George Broxson Continuation on Misguided Policies part #2.

Updated: Jul 3, 2019

pg.#2) on dynamic factors either, like what an inmate(person) has accomplished and achieved in twenty years or more of incarceration. The system in use today was implemented thirty (30) years ago when "TOUGH-ON-CRIME" was the permanent incapacitation of prisoners, it is ineffective and that is why less than one percent (1%) of Florida's parole eligible inmates are released to supervision each year. To make it perfectly clear on what the objective is, consider this, there is little more than 5,000 incarcerated parole eligible inmates remaining in Florida today, most have been in prison for two and three decades already,156 of them had parole interviews or hearings in June 2012 alone, however only one(1) was released to supervision. The nature of the offence and victim input are not to be discounted, nor is the release of all parole eligible inmates being advocated ,but if a parolee, after serving twenty-five years or more in prison demonstrates he is a changed man, has proven himself, repented and shows why he/she is a very low risk to re-offend, then a new scoring system based on these dynamic factors is needed to be in place to afford them the opportunity for parole release, as it now stands even the best of the parole eligible inmates are being denied an opportunity at parole release and other perpetual incarceration costs the people of the state of Florida millions of tax dollars each year because of this current policy." This is a quote from the General Counsel of the Florida parole commission/COMMISSION ON OFFENDER REVIEW, Mrs. Sarah Rumph (2012).Unfortunately in today's time (eight years later 2019),there's less than 3,500 parolees alive who are under this ancient and long forgotten commission, shamefully with each year that goes by the numbers dwindle and diminish, due to a life of abuse, medical neglect, experimental drugs and experimental foods. On the other hand, there's still a few of us that fight to maintain our health and strive to live a long time. One such reason for this longer life span is this --------------------HEALTHCARE----------------------------- As we prisoners(people) age epically the one's fifty(50) and older, we are more prone to need more intense medical assistance and therefore who's shoulders does this medical cost fall on? YOU, the Florida taxpayer! at this point you may be asking yourself just what does elderly prisoners have to do with my tax dollars? here's just one example, recently a fort Lauderdale newspaper printed an article (May 31,2018) the topic was how cuts to drug treatment programs as well as substance abuse and reentry programs that serve the Florida Department Of Corrections have been and are being closed down! The former secretary of the Florida Dept. Of corrections (Julie Jones) had to make some drastic cuts and to do so reallocate unavailable funds, the reason was she needed twenty eight(28) million dollars to help fund the renewal of the agency's prison "healthcare" contract with CENTURION LLC, keep in mind that this train wreck is again due to the failed "lock-um-up-and-throw-away-the-key" laws of the nineties where most of all of these inmates(people) are now fifty(50) years old or older. Here’s some more statistics (please keep in mind that some of my old---like me :-). The following was public information found@ In June 2011, 48.5% of the inmates who had multiple admissions to the hospitals were elderly. Elderly inmates accounted for 38.4% of all episodes of care and 44.9% of all hospital stays, although they (elderly)only represented 17.1% of the total prison population. What constitutes being an elderly prisoner? According to Florida statute 944.02 elderly inmates are defined as prisoners age fifty (50) or older. In 2006 there was 11,178 elderly prisoners, in 2011there was 17,492, this is an increase of 1% per year, therefore with that current average today's elderly prisoner count would be around 24,000 plus. need more? Consider this, On April 25th,2018 there was an article in the USA today titled GROWING OLD BEHIND BARS it had some interesting statistics, one quoted the national institute of corrections as saying the estimated cost of "healthcare" is double for prisoners age 50 and older, while other studies have concluded the cost is between three to nine times as much and it increases with each year of age. In Florida alone, there are institutions that house only inmates(people) who are fifty (50) years old and older, UNION CORRECTIONAL INSTITUTION is listed as such in the north Florida area. Two prisons in south Florida house inmates who are sixty (60) years old and older! Again what law makers failed to take into consideration during the 90's and still today, is that the long term effects of skyrocketing healthcare is just one of the issues now plaguing the Florida department of corrections unfortunately the vast amount of politicians who were instrumental in approving this current mayhem Florida is in have passed on or moved on up the political food chain, therefore accountability is now out of the question, however there is a positive solution to this disaster Florida taxpayers are in. I have argued with myself for a long time about offering a solution to this crisis, although when it comes right down to it I am a Florida native, as well as a native American, even though I forfeited my civil rights, I still feel I have a civil duty to the citizens of the state of Florida to at least try to help them. I will offer a solution at the end of this article that will make some scoff while it could make some cry, it just might remove the blinders from someone’s eyes. I want to reiterate that even some antidotes have a degree of side effects in it, so before I submit this antidote, allow me to finish giving you the bad news. I was recently at GULF CORRECTIONAL INSTITUTIONAL where hurricane Michael came ashore (as a category 5). see cont. pg.#3 )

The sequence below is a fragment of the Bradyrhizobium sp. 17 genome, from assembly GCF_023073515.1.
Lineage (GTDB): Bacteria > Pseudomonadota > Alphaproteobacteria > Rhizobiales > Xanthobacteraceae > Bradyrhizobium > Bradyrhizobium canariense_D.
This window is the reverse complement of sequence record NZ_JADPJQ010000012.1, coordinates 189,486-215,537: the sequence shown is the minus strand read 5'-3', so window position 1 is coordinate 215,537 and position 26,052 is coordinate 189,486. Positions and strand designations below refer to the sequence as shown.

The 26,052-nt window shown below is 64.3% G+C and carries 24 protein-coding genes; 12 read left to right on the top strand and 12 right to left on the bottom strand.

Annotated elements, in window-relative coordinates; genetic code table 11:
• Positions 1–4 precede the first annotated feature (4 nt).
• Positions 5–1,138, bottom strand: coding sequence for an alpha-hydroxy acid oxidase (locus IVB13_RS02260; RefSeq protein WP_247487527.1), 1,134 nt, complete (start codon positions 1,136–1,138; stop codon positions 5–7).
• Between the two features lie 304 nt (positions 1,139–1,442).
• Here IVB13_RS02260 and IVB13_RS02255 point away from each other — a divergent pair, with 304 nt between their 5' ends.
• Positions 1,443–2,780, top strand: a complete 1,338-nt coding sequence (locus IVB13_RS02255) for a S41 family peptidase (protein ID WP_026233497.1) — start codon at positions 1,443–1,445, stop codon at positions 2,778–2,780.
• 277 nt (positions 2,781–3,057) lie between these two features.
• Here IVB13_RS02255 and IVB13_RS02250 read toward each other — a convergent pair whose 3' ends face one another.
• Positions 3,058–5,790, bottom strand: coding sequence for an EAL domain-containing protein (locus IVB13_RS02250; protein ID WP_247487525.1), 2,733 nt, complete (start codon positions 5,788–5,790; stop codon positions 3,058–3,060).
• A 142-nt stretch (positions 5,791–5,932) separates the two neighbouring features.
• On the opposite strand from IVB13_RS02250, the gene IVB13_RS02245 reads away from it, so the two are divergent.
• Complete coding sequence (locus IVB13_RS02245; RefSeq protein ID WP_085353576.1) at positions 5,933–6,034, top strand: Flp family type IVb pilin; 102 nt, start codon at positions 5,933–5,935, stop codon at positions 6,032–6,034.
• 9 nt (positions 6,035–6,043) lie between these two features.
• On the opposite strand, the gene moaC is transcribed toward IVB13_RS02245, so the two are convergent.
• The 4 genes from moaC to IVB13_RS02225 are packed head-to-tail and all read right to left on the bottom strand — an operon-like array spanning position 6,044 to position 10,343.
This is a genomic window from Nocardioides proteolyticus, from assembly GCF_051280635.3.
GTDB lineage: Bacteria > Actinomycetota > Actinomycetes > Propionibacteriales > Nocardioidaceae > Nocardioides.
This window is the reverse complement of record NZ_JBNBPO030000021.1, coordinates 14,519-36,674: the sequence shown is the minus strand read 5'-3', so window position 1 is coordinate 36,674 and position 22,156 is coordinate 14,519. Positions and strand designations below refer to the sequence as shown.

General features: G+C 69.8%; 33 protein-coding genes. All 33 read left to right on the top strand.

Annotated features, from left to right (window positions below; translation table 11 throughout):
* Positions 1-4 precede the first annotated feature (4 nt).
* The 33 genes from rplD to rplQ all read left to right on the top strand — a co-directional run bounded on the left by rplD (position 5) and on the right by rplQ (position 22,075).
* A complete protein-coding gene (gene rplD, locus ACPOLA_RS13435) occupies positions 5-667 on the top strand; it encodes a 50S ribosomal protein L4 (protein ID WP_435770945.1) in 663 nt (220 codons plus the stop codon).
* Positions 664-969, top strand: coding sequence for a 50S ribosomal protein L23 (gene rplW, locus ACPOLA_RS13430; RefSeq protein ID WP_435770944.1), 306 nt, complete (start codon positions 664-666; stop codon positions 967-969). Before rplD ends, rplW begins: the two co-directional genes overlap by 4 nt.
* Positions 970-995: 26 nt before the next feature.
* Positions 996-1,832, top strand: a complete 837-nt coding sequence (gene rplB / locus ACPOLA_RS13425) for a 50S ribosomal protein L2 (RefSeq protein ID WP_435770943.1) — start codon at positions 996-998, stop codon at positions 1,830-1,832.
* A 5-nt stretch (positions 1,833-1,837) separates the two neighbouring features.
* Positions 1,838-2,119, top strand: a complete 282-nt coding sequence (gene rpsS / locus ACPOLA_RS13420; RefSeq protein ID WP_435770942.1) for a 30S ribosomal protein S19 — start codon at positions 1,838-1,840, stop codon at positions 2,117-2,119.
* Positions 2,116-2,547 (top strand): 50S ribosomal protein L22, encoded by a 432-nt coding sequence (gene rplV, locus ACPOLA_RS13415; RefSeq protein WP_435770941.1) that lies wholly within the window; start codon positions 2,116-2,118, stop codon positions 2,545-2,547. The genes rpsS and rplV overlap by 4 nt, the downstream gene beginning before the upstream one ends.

George Broxson

Mayo C.I.

Life Sentence